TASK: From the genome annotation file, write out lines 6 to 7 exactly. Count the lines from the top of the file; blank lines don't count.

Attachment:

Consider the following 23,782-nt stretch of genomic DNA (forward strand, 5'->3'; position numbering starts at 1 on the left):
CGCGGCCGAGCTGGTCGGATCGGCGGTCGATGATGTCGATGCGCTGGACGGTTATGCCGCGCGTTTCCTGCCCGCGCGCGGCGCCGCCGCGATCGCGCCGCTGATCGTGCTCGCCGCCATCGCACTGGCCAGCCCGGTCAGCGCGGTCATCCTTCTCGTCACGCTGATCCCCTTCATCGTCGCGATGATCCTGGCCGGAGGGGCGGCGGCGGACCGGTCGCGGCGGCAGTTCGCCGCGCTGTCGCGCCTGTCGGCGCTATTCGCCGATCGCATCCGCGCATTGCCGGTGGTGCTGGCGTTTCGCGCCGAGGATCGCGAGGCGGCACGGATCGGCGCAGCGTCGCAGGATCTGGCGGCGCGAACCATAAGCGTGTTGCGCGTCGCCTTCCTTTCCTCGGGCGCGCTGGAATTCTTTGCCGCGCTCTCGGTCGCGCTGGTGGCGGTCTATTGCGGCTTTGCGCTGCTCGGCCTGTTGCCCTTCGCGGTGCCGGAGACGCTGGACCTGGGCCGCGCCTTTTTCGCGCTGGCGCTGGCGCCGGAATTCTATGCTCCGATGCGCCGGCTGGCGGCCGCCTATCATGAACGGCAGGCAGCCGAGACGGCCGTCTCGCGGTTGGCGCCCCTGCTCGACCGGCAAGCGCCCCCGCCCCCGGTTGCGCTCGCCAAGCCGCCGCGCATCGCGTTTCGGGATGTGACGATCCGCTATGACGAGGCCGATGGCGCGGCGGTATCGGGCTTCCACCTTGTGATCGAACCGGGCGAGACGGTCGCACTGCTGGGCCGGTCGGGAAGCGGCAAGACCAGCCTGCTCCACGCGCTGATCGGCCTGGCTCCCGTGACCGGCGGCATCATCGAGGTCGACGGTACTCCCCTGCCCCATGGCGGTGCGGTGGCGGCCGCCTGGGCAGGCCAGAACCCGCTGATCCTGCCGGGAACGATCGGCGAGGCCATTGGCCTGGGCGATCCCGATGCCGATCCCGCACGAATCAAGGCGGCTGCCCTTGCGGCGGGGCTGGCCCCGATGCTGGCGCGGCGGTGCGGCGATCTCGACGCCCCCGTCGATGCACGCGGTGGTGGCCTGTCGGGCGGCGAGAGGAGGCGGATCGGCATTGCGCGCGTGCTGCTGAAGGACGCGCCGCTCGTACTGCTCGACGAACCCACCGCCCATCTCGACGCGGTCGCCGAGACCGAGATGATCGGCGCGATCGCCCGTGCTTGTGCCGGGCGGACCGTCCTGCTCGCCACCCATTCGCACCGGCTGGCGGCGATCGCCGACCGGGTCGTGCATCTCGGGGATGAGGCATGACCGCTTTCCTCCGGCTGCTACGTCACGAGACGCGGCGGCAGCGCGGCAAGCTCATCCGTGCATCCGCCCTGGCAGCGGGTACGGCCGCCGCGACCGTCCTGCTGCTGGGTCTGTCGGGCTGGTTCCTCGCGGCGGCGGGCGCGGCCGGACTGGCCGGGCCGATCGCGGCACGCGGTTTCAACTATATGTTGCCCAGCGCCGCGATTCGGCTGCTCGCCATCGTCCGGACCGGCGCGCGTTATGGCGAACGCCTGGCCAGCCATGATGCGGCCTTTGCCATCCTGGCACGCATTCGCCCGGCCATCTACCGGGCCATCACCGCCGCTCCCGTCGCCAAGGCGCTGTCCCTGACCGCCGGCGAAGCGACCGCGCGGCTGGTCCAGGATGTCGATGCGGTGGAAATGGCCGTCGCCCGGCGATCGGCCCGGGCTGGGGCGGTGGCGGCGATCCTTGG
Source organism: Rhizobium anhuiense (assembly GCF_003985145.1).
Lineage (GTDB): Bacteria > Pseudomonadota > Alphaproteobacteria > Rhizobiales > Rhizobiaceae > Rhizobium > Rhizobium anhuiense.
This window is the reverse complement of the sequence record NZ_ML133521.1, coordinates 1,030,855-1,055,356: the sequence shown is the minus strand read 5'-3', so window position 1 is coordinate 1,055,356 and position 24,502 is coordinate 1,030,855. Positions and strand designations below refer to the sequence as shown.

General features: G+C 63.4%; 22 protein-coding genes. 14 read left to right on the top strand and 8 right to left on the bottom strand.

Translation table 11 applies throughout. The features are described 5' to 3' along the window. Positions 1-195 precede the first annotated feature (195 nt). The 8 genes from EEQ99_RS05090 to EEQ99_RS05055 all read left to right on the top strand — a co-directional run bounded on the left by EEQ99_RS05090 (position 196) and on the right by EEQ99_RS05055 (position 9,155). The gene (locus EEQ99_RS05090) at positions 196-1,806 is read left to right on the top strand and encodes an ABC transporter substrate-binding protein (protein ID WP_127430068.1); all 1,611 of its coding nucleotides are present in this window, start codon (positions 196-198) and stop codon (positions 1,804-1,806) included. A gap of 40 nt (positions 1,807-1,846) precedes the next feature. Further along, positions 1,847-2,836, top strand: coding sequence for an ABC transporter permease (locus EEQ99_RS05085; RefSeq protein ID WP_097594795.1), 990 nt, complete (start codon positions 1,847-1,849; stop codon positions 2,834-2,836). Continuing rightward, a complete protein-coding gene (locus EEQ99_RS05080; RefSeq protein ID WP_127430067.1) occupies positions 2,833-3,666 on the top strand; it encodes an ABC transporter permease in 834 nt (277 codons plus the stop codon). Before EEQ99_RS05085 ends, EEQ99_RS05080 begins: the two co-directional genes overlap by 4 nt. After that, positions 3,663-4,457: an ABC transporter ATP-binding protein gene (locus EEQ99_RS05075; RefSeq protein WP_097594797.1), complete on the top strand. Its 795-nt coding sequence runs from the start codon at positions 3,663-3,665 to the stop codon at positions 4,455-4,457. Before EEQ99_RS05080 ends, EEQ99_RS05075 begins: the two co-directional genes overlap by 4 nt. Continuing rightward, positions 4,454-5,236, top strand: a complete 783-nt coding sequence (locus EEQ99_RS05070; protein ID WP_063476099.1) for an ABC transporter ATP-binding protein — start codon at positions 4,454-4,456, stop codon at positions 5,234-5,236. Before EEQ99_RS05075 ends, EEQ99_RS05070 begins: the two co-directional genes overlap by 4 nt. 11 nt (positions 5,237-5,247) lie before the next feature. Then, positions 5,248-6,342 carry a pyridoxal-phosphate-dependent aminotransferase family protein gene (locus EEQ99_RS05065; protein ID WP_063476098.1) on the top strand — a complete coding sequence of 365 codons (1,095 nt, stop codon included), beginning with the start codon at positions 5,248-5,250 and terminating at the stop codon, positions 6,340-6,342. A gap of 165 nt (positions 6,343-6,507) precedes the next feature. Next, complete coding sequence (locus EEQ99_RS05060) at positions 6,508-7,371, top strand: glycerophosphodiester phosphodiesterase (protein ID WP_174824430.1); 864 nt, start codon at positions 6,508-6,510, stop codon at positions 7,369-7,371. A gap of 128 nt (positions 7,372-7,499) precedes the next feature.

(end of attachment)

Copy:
General features: G+C 63.4%; 22 protein-coding genes. 14 read left to right on the top strand and 8 right to left on the bottom strand.

Translation table 11 applies throughout. The features are described 5' to 3' along the window. Positions 1-195 precede the first annotated feature (195 nt). The 8 genes from EEQ99_RS05090 to EEQ99_RS05055 all read left to right on the top strand — a co-directional run bounded on the left by EEQ99_RS05090 (position 196) and on the right by EEQ99_RS05055 (position 9,155). The gene (locus EEQ99_RS05090) at positions 196-1,806 is read left to right on the top strand and encodes an ABC transporter substrate-binding protein (protein ID WP_127430068.1); all 1,611 of its coding nucleotides are present in this window, start codon (positions 196-198) and stop codon (positions 1,804-1,806) included. A gap of 40 nt (positions 1,807-1,846) precedes the next feature. Further along, positions 1,847-2,836, top strand: coding sequence for an ABC transporter permease (locus EEQ99_RS05085; RefSeq protein ID WP_097594795.1), 990 nt, complete (start codon positions 1,847-1,849; stop codon positions 2,834-2,836). Continuing rightward, a complete protein-coding gene (locus EEQ99_RS05080; RefSeq protein ID WP_127430067.1) occupies positions 2,833-3,666 on the top strand; it encodes an ABC transporter permease in 834 nt (277 codons plus the stop codon). Before EEQ99_RS05085 ends, EEQ99_RS05080 begins: the two co-directional genes overlap by 4 nt. After that, positions 3,663-4,457: an ABC transporter ATP-binding protein gene (locus EEQ99_RS05075; RefSeq protein WP_097594797.1), complete on the top strand. Its 795-nt coding sequence runs from the start codon at positions 3,663-3,665 to the stop codon at positions 4,455-4,457. Before EEQ99_RS05080 ends, EEQ99_RS05075 begins: the two co-directional genes overlap by 4 nt. Continuing rightward, positions 4,454-5,236, top strand: a complete 783-nt coding sequence (locus EEQ99_RS05070; protein ID WP_063476099.1) for an ABC transporter ATP-binding protein — start codon at positions 4,454-4,456, stop codon at positions 5,234-5,236. Before EEQ99_RS05075 ends, EEQ99_RS05070 begins: the two co-directional genes overlap by 4 nt. 11 nt (positions 5,237-5,247) lie before the next feature. Then, positions 5,248-6,342 carry a pyridoxal-phosphate-dependent aminotransferase family protein gene (locus EEQ99_RS05065; protein ID WP_063476098.1) on the top strand — a complete coding sequence of 365 codons (1,095 nt, stop codon included), beginning with the start codon at positions 5,248-5,250 and terminating at the stop codon, positions 6,340-6,342. A gap of 165 nt (positions 6,343-6,507) precedes the next feature. Next, complete coding sequence (locus EEQ99_RS05060) at positions 6,508-7,371, top strand: glycerophosphodiester phosphodiesterase (protein ID WP_174824430.1); 864 nt, start codon at positions 6,508-6,510, stop codon at positions 7,369-7,371. A gap of 128 nt (positions 7,372-7,499) precedes the next feature.